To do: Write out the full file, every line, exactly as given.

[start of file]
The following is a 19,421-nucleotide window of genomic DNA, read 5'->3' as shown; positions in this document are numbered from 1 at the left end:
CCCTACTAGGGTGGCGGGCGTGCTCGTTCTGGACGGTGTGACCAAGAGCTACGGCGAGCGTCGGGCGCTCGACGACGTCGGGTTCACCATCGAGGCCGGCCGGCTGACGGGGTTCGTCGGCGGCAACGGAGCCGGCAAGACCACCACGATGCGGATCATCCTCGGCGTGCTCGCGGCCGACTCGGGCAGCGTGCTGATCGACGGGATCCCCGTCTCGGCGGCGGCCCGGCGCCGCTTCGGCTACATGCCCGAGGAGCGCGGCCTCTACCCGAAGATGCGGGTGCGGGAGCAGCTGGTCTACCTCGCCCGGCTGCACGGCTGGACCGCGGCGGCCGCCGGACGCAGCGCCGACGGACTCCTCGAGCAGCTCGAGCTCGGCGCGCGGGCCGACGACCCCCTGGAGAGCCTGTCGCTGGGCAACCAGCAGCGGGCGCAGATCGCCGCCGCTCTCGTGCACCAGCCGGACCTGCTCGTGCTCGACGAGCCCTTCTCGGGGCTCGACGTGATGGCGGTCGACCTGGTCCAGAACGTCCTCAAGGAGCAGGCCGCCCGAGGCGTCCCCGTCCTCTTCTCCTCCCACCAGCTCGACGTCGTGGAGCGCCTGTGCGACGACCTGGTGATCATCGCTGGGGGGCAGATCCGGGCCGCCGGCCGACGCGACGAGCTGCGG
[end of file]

The following is a 19,421-nucleotide window of genomic DNA, read 5'->3' as shown; positions in this document are numbered from 1 at the left end:
CCCTACTAGGGTGGCGGGCGTGCTCGTTCTGGACGGTGTGACCAAGAGCTACGGCGAGCGTCGGGCGCTCGACGACGTCGGGTTCACCATCGAGGCCGGCCGGCTGACGGGGTTCGTCGGCGGCAACGGAGCCGGCAAGACCACCACGATGCGGATCATCCTCGGCGTGCTCGCGGCCGACTCGGGCAGCGTGCTGATCGACGGGATCCCCGTCTCGGCGGCGGCCCGGCGCCGCTTCGGCTACATGCCCGAGGAGCGCGGCCTCTACCCGAAGATGCGGGTGCGGGAGCAGCTGGTCTACCTCGCCCGGCTGCACGGCTGGACCGCGGCGGCCGCCGGACGCAGCGCCGACGGACTCCTCGAGCAGCTCGAGCTCGGCGCGCGGGCCGACGACCCCCTGGAGAGCCTGTCGCTGGGCAACCAGCAGCGGGCGCAGATCGCCGCCGCTCTCGTGCACCAGCCGGACCTGCTCGTGCTCGACGAGCCCTTCTCGGGGCTCGACGTGATGGCGGTCGACCTGGTCCAGAACGTCCTCAAGGAGCAGGCCGCCCGAGGCGTCCCCGTCCTCTTCTCCTCCCACCAGCTCGACGTCGTGGAGCGCCTGTGCGACGACCTGGTGATCATCGCTGGGGGGCAGATCCGGGCCGCCGGCCGACGCGACGAGCTGCGG